In Songs Upon the Rivers, Robert Foxcurran, Michel Bouchard, and Sébastien Malette reframe the American West from a perspective focused on the contributions of French colonizers and their descendants. Instead of repeating Anglo-centric chronicles underplaying the legacies of French America during critical moments in US history, the authors propose a new narrative emphasizing the unity of the French fact throughout North America. The authors blend Canadien (French-Canadian, or people of French descent born in North America) and Métis (a legally recognized post-contact Indigenous nation of Western Canada), arguing, “the concept of métissage is, in our opinion, incorporated in the ethnonym Canadien.” This book asks for a “wider usage of the term ‘Métis’” expanding the geographic scope of its use across North America.
This is a controversial position rejected by many Métis people in Canada and by most scholars of North American Indigenous history. The French language uses métis and métissage to describe the “mixing” of racial categories via sexual intercourse. Métissage therefore continues today the same way it appeared in the archival documents cited by the authors and is a by-product of an upheld societal belief in the concept of race. But métissage does not make one Métis, or a member of the Métis Nation, which is a specific historical Indigenous polity defined in the nineteenth century. Even if New France was not as “pure laine” as Lionel Groulx argued, unions between French men and Indigenous women in the early colony did not create a widespread culture of people that maintained kinship ties and treaty obligations towards their Indigenous relatives throughout North America. One can argue for the significance of the Canadiens to the history of the continent without insisting on the indigenization of that identity.
Songs Upon the Rivers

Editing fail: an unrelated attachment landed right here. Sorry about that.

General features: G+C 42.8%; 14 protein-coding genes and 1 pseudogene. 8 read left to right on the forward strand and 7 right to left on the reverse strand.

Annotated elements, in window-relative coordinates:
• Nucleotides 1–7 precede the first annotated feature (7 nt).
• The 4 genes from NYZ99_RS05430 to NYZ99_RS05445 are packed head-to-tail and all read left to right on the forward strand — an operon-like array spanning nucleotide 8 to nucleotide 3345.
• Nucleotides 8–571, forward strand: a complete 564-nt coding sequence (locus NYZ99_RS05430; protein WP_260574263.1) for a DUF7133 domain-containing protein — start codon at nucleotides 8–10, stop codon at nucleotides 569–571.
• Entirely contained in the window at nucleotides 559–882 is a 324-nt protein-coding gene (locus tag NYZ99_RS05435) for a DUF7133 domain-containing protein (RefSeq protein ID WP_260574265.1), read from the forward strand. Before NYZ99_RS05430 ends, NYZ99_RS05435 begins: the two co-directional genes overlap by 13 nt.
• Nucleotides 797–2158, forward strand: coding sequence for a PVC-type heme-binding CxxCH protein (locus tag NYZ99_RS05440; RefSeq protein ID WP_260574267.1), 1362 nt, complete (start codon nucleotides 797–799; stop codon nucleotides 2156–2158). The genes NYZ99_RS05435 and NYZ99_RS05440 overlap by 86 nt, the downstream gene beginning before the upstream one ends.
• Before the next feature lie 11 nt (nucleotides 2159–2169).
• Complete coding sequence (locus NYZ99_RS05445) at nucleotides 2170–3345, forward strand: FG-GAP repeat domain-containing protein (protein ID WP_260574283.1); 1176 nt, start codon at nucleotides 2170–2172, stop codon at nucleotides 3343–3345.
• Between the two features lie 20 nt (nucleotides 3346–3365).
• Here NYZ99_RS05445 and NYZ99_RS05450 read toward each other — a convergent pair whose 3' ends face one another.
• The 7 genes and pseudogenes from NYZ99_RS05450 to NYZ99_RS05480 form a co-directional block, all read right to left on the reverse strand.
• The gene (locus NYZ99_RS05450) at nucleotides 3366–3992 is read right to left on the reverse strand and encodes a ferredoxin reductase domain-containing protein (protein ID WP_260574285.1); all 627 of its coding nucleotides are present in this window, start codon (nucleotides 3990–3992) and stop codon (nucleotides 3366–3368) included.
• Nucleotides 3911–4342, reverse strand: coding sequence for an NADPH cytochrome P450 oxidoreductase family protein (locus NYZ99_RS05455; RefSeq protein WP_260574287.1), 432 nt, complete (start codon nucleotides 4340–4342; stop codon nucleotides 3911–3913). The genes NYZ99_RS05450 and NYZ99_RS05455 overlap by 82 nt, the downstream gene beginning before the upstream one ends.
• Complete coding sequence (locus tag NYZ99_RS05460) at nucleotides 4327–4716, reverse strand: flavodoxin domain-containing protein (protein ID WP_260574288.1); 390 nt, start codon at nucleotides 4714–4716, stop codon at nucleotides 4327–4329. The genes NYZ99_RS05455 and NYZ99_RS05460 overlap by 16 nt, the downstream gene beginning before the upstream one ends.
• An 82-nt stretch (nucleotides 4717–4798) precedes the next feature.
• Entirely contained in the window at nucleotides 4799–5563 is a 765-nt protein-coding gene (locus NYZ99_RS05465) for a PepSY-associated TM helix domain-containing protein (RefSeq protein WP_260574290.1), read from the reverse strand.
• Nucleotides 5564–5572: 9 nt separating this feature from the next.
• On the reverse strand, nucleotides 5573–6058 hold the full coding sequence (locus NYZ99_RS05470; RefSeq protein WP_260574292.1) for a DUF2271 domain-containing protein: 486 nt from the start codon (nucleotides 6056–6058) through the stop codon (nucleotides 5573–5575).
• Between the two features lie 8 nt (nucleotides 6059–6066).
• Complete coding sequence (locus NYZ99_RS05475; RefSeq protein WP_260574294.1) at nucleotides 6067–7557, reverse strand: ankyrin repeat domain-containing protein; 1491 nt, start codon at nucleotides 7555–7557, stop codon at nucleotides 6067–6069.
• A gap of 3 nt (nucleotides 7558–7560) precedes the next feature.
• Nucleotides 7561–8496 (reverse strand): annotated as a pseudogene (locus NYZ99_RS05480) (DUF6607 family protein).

The Buried History of the French-Speaking Canadiens and Métis from the Great Lakes and the Mississippi across to the Pacific
Robert Foxcurran, Michel Bouchard, and Sébastien Malette
Errors also appear at the level of basic facts. For example, students and speakers of Anishinaabemowin, the language of the Anishinaabeg (baptized Ojibwa, Saulteux, and Chippewa by settlers) will cringe to see their greeting, boo-zhoo, described as an “Algonquinized French term.” It is well known that the word’s origins are rooted in Anishinaabe history, not French. Here and elsewhere, this book whitewashes Indigenous cultures, languages, and politics.
It also undermines Indigenous sovereignty and laws, such as when the authors write: “Canadiens continued to move west into the Pays d’en Haut which was still de facto ‘their West.’” Such descriptive language paints the American West as an empty French colonial space and implies the French and their descendants moved into unoccupied lands. The result is essentially a French version of American Manifest Destiny, the belief that God’s will made the American expansion of the United States possible and legitimate, through violence and the legalized oppression of Indigenous peoples.
While this book engages readers in an important and timely conversation about the legacies of French colonialism in North America, its unorthodox methods and questionable historical approach should leave readers with more questions than answers.